Exposing unseemly anti-immigration reform motives, ctd

Matt K. Lewis Senior Contributor
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Last week, TheDC’s Mickey Kaus urged his readers to “make a video campaign ad” attacking immigration reform, and, as I pointed out, the very first “ad” demonstrated the unseemly motives that animate many of the most committed anti-reform activists.

Over the weekend, the person claiming responsibility for the video emerged from the shadows to attack me for having the audacity to point this out. And in so doing, he reaffirmed his misguided motives. I have, according to the video’s purported creator, fallen for a “cultural Marxist claptrap” which says that culture “is something that magically springs into existence amongst a people, rather than being an emergent property of intellectual and behavioral capacities and proclivities that are largely genetically determined…” (Emphasis mine.)

In other words, the person who created this video admits to opposing immigration reform based on the premise that some people just aren’t genetically capable of handling freedom, democracy, or prosperity. This is not only a telling assertion, but also a false one.

In Why Nations Fail, economists Daron Acemoglu and James Robinson point out that North and South Koreans are genetically identical, and yet, South Korea is one of the richest counties in world, while the north “grapples with periodic famine and abject poverty.” What explains this phenomenon?

Maybe you think that the dichotomy between North Korea and South Korea is unimportant, but that European blood is somehow superior? In that case, the authors point out that “A greater proportion of the population of Argentina and Uruguay, compared with the population of Canada and the United States, is of European descent…”

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The video’s creator is also wrong to assume that I don’t think culture matters. As I wrote years ago “the rise and success of Western society was not merely a lucky accident or the result of a couple Enlightenment period thunderbolts, but rather the product of diligent work, trial and error, and human experience — and in may ways the result of Christian civilization.”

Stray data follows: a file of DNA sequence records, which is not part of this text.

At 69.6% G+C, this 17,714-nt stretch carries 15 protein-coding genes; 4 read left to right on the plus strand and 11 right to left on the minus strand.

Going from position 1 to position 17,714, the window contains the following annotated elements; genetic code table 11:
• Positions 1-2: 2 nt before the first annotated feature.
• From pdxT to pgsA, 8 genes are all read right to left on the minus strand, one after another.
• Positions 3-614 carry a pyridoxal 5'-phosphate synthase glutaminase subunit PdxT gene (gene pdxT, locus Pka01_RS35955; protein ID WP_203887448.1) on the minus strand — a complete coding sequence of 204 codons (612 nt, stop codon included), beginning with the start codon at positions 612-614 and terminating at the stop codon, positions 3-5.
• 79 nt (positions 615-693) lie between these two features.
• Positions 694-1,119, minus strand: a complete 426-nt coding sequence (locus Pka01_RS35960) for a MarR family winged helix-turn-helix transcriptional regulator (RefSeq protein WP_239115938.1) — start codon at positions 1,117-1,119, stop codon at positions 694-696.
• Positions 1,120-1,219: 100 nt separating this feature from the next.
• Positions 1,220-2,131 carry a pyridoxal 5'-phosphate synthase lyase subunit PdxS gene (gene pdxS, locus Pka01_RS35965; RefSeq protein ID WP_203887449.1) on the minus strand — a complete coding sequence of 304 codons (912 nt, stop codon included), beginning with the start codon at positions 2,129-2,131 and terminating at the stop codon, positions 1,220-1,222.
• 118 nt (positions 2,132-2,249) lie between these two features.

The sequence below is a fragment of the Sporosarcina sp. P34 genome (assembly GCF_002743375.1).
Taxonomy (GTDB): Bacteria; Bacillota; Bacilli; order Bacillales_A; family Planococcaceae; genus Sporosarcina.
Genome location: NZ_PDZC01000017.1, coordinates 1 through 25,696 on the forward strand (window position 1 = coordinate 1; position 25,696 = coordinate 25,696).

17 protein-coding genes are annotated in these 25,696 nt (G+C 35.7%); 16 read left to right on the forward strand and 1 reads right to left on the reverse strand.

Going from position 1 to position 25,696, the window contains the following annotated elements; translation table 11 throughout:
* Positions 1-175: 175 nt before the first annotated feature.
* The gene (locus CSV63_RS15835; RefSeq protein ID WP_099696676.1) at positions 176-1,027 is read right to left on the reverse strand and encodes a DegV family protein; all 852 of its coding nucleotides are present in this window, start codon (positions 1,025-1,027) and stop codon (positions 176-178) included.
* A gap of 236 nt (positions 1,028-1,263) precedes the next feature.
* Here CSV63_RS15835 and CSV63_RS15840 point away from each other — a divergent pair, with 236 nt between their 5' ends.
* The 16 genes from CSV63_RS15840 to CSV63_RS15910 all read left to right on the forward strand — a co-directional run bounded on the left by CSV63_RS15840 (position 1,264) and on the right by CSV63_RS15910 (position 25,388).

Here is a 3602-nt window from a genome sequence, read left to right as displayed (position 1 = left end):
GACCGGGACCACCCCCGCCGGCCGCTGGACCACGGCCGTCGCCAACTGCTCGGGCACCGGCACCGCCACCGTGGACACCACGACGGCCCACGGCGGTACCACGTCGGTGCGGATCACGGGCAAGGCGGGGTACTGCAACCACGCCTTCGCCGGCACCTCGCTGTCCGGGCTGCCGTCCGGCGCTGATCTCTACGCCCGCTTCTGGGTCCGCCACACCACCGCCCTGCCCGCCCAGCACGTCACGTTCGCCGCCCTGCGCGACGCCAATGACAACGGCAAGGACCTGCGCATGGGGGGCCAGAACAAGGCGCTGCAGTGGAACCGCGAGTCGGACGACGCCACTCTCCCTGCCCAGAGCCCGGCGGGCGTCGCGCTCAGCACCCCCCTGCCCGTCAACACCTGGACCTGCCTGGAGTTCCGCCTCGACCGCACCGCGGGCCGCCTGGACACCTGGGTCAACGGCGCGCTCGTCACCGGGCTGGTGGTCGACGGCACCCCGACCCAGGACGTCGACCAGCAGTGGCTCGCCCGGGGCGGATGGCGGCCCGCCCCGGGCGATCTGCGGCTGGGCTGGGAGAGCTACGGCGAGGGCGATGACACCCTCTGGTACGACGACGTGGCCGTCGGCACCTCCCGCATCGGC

Our political institutions took years to evolve, beginning with the signing of the Magna Carta in 1215. This is an argument for preserving our political institutions, and for assimilation, but it is not an argument that some people are “genetically determined” to be free and prosperous, while others are destined for serfdom.

Normally, I wouldn’t write such a long post about someone who is anonymous. But I have received enough emails to know that this is not an anomaly. And it is telling, of course, that the very first video submitted would set up the loss of white majority status as a relevant topic of discussion pertaining to immigration reform.

This is not to say that everyone who opposes immigration reform, let alone this particular bill, harbors such motives. For example, Mickey Kaus has legitimate concerns about how legalizing 11 million immigrants would impact working-class Americans who are already struggling economically.

That is a perfectly reasonable position.

But the truth is that many of the most angry opponents of immigration reform are motivated by deep-seated fears having to do with race.  As Yeats wrote, “The best lack all conviction, while the worst / Are full of passionate intensity.”

Matt K. Lewis